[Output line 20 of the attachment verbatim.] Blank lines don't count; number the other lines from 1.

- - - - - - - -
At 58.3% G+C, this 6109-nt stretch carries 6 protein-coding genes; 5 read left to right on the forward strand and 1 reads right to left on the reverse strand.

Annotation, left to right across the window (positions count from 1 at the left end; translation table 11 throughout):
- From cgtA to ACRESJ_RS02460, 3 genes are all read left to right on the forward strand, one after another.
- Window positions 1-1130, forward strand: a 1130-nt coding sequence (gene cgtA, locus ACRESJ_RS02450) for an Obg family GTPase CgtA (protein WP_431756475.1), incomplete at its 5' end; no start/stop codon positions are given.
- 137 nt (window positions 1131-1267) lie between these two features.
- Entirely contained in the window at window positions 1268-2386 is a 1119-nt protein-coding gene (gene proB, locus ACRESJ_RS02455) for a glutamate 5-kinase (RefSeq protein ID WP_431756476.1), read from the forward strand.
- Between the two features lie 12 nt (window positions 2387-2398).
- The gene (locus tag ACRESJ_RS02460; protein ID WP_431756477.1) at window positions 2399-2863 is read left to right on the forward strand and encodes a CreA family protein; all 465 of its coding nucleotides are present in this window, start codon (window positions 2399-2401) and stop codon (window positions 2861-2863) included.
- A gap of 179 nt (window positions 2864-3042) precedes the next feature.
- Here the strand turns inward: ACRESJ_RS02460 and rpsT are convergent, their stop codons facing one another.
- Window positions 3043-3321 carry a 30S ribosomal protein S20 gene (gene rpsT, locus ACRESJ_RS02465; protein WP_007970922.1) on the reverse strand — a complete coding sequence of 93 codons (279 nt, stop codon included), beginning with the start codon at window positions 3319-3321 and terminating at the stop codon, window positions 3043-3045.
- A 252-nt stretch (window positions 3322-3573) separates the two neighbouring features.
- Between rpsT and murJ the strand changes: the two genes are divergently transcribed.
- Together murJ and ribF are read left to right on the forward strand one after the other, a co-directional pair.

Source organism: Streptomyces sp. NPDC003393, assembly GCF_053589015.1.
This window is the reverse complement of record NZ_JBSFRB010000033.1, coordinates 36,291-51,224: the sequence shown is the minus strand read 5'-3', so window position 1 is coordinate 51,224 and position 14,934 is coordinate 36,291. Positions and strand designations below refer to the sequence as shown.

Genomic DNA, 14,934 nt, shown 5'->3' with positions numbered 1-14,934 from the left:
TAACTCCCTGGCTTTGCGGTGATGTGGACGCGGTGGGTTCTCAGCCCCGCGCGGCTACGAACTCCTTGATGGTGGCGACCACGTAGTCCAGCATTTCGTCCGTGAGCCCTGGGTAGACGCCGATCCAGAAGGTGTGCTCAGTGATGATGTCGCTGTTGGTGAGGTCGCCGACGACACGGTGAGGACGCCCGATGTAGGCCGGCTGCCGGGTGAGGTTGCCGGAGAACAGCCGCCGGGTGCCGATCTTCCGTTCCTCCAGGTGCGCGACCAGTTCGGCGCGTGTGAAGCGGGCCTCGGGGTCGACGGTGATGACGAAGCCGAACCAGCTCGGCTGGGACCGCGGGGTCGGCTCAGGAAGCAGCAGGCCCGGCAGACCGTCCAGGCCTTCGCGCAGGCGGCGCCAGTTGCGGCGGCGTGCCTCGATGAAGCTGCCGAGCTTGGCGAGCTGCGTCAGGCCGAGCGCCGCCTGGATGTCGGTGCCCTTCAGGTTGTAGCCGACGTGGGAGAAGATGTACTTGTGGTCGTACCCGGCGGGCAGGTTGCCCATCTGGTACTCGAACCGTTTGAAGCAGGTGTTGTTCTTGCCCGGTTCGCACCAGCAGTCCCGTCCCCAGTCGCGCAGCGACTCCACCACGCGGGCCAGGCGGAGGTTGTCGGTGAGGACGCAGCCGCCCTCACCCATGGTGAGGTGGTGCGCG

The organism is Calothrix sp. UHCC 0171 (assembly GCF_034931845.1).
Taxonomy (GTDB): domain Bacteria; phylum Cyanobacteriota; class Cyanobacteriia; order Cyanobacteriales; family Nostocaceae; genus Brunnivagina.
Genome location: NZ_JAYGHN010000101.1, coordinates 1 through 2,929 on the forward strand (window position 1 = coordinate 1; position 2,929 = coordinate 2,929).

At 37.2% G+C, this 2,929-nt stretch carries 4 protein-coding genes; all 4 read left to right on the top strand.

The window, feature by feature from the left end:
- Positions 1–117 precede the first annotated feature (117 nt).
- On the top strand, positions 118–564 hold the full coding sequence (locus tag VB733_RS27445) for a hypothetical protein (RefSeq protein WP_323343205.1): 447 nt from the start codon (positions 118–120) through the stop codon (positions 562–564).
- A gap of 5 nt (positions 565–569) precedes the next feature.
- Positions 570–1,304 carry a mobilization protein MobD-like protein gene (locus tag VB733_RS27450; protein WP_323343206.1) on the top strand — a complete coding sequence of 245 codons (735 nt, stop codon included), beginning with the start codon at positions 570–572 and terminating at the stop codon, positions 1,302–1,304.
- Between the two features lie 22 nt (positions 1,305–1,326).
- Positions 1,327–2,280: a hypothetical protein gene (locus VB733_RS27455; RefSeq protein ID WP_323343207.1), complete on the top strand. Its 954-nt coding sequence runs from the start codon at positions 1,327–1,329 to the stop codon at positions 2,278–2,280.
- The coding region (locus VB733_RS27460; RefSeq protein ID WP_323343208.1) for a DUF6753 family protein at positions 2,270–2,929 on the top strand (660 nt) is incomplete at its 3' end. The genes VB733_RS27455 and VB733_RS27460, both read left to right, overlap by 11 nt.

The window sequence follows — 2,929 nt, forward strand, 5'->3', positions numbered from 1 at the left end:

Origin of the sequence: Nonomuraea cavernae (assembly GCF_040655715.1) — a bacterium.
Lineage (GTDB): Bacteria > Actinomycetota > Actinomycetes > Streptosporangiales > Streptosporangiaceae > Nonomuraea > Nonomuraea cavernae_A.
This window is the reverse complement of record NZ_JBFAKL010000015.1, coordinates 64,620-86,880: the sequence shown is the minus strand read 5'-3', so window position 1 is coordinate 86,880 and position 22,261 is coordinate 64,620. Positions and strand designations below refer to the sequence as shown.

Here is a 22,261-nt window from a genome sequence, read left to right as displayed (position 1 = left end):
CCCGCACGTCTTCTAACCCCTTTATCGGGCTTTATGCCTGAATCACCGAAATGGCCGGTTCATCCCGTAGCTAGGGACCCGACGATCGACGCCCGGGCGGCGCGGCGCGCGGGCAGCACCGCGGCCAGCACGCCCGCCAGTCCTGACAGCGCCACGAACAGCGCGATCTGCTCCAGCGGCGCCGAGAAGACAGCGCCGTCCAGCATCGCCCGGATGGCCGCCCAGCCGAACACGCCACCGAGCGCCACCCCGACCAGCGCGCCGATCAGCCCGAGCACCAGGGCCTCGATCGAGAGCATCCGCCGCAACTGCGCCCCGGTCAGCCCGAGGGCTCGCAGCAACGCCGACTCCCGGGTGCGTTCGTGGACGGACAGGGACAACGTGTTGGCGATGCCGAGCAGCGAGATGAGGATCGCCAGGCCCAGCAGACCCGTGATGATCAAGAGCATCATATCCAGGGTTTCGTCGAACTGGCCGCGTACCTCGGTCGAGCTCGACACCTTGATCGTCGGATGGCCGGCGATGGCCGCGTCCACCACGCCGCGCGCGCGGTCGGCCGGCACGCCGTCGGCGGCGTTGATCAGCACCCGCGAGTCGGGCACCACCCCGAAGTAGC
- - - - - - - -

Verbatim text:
Taxonomy (GTDB): domain Bacteria; phylum Cyanobacteriota; class Cyanobacteriia; order Cyanobacteriales; family Nostocaceae; genus Brunnivagina.